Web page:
If you have the PRMCEB privilege, you can create a permanent common event flag cluster (set the perm argument to 1 when you invoke SYS$ASCEFC). A permanent event flag cluster continues to exist until it is marked explicitly for deletion with the Delete Common Event Flag Cluster (SYS$DLCEFC) system service (requires the PRMCEB privilege). Once a permanent cluster is marked for deletion, it is like a temporary cluster; when the last process that associated with the cluster disassociates from it, the cluster is deleted.
In the following examples, the first program segment associates common event flag cluster 3 with the name CLUSTER and then clears the second event flag in the cluster. The second program segment associates common event flag cluster 2 with the name CLUSTER and then sets the second event flag in the cluster (the flag cleared by the first program segment).
For clearer code, rather than using a specific event flag number, use one variable to contain the bit offset you need and one variable to contain the number of the first bit in the common event flag cluster that you are using. To reference the common event flag, add the offset to the number of the first bit. The following examples accomplish the same result as the preceding two examples:
Common event flags are often used for communicating between a parent process and a created subprocess. The following parent process associates the name CLUSTER with a common event flag cluster, creates a subprocess, and then waits for the subprocess to set event flag 64:
REPORTSUB, the program executing in the subprocess, associates the name CLUSTER with a common event flag cluster, performs some set of operations, sets event flag 64 (allowing the parent to continue execution), and continues executing:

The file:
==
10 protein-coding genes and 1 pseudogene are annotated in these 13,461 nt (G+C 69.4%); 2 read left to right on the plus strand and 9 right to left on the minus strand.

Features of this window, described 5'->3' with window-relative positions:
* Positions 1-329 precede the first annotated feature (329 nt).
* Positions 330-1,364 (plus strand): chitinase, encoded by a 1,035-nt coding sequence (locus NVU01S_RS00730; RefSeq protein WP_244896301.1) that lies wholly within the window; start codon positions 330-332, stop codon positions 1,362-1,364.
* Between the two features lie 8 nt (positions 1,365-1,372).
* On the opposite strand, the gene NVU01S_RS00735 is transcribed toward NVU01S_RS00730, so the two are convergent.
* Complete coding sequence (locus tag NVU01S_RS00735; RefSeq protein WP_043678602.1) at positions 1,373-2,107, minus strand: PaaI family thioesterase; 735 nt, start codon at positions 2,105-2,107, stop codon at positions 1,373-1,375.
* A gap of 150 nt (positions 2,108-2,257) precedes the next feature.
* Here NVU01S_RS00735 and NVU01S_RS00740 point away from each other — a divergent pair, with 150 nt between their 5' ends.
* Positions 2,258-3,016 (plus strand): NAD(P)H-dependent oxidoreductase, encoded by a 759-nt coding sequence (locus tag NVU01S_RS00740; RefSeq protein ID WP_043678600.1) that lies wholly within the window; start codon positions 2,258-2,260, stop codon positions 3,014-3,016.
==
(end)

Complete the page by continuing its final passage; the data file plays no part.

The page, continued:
6.6.7 Wait Form Services and SYS$SYNCH
A wait form system service is a variant of an asynchronous service in which there is a service request and then a wait for the completion of the request. The SYS$SYNCH system service checks the completion status of a system service that completes asynchronously. For reliable operation in most applications, the service whose completion status is to be checked must have been called with the efn and iosb arguments specified. The SYS$SYNCH service uses the event flag and I/O status block of the service to be checked.
Compaq recommends that only EFN$C_ENF be used for concurrent use of
Another system service that accepts an event flag number as an argument is the Queue I/O Request (SYS$QIO) system service. The following example shows a program segment that issues two SYS$QIO system service calls and uses the SYS$WFLAND system service to wait until both I/O operations complete before it continues execution: